Not everyone's Live-stream game is at the same caliber, however. 

At first, I was going to my old church in Delaware occasionally. They live-stream on Facebook, but I couldn't always access it in time for the beginning of the service. No biggie, but now that I virtually attend my sister's church, I see the difference. Theirs begins with a video showing the text "The service will begin at 9:00" and some worship music playing in the background, so you can tune in before the action begins.

My niece's wedding was well set-up, because they did it themselves. He set up a youtube channel, posed his own camera (phone?), and it was in plenty of time to watch guests arriving before the service. The audio was kind of terrible though. It was a large, echo-ey space and they hadn't thought to account for that.

My dad's funeral was... well, it was crap for a variety of reasons, but I can't complain about their streaming at the time. I screwed up the time difference and logged into it after it had begun.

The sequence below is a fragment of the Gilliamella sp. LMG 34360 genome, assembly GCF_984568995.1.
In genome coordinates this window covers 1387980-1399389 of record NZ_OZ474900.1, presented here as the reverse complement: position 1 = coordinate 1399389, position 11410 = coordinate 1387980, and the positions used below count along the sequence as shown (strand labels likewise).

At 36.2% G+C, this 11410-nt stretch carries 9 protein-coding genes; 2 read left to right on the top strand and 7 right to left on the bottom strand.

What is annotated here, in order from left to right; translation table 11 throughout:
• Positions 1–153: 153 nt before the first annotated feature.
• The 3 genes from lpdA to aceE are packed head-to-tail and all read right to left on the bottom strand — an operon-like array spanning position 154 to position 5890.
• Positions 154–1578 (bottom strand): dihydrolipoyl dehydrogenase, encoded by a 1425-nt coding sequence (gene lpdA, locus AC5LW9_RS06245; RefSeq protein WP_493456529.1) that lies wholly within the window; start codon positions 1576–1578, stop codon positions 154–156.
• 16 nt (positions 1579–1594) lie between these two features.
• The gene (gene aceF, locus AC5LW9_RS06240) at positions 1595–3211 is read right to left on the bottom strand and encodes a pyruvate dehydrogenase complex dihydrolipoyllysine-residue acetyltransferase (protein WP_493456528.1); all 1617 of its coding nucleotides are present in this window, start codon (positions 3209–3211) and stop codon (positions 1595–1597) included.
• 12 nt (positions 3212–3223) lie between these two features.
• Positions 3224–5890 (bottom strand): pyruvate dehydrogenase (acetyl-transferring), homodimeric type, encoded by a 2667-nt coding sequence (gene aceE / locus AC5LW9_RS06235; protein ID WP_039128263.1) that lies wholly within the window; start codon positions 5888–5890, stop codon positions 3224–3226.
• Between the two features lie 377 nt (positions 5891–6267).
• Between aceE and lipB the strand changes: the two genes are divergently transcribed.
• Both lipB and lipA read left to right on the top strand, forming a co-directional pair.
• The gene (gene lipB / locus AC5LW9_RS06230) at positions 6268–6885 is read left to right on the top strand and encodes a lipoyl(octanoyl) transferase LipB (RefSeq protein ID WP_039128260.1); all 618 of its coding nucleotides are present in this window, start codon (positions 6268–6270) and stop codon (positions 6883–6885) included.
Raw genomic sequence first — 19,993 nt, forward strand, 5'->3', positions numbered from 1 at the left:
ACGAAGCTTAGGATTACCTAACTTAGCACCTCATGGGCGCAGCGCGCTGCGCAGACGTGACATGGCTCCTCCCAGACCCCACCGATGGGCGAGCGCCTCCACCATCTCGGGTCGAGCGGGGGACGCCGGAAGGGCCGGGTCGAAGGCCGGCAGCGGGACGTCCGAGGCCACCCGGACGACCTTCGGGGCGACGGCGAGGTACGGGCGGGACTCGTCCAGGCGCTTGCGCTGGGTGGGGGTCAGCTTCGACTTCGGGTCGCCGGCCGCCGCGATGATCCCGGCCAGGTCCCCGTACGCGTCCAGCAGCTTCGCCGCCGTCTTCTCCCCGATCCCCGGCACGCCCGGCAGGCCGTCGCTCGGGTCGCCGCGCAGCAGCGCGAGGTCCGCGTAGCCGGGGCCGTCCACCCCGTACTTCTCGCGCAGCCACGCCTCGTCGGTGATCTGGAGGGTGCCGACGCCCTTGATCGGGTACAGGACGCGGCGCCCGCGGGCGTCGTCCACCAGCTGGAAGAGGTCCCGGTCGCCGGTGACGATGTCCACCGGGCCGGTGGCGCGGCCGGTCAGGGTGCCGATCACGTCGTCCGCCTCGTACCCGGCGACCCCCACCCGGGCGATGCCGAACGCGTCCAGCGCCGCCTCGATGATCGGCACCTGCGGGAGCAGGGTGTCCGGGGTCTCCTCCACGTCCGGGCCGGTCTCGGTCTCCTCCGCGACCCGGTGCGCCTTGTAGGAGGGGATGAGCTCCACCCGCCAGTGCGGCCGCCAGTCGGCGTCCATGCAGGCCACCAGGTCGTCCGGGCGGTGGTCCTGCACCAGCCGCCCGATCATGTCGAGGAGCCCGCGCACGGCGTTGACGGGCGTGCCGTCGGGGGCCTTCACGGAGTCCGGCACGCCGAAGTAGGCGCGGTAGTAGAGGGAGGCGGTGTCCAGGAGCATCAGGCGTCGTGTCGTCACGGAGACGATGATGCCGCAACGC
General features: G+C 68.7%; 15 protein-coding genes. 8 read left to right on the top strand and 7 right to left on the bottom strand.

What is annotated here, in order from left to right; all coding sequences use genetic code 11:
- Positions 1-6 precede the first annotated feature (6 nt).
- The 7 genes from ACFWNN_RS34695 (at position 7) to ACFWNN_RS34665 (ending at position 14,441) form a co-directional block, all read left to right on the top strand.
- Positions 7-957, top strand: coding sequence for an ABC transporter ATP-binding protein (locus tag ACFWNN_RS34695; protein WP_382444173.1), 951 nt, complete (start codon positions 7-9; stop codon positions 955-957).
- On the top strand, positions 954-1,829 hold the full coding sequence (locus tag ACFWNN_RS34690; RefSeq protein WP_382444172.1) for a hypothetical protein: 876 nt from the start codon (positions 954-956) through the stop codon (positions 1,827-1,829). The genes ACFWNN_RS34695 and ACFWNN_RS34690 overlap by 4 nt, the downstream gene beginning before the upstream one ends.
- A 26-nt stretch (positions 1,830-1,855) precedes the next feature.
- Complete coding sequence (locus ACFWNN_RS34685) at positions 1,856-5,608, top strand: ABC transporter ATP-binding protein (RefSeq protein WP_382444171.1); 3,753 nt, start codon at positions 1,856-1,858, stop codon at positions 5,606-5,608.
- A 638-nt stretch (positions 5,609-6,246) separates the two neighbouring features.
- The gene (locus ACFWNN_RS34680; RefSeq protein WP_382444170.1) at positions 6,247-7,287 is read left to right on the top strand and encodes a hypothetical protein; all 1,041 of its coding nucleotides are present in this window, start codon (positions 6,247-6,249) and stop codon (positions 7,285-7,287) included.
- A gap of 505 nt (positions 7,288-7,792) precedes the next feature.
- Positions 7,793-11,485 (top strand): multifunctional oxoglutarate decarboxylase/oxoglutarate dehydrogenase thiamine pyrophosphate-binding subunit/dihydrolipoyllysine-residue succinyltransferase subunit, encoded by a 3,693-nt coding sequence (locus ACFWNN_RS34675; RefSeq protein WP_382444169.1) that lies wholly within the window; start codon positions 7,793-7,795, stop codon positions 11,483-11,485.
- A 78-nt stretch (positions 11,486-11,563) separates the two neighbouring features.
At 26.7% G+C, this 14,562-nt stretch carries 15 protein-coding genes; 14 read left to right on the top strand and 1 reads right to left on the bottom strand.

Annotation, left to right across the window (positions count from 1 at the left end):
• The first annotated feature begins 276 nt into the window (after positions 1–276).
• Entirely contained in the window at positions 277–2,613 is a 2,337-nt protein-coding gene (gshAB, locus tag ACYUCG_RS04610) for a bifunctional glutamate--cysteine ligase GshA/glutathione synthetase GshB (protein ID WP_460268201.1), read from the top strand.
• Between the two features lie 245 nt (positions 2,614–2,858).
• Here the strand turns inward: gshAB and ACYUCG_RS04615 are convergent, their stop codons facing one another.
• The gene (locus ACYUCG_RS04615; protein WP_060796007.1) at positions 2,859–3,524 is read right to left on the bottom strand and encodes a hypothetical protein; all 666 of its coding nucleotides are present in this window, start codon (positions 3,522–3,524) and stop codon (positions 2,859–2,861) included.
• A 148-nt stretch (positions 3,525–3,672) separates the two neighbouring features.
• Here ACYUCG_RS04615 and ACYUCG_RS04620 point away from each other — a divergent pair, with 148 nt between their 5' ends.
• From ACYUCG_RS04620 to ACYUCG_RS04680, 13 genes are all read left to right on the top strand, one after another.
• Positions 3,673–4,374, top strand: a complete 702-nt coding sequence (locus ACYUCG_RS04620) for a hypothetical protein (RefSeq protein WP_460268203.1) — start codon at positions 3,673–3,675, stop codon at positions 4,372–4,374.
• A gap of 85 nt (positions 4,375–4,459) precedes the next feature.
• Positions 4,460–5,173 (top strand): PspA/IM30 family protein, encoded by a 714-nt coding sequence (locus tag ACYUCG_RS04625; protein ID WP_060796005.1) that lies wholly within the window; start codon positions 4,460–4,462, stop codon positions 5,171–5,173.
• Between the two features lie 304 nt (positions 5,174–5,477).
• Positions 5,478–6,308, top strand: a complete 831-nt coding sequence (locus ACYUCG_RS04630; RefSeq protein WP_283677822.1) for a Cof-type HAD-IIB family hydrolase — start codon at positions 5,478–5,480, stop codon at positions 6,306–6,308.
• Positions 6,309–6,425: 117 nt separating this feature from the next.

However, the confirmation was at the same church, so I bet my complaint would apply to the funeral as well. Here it is: They didn't start long enough before the event. It was on Palm Sunday, and the confirmands - and probably the officiants? - processed in. So I'm told. One of my family members was messaging me beforehand, and wanted to be sure I could see. So she had told me "They're processing in. Video should go live." We were there, ready, keyed in, and missed the processional and the first hymn.

Why couldn't they have started it 10-15 minutes before? Is it outrageous that the few people watching from afar might see some people walking through to set things up, or maybe overhear an usher talking to someone?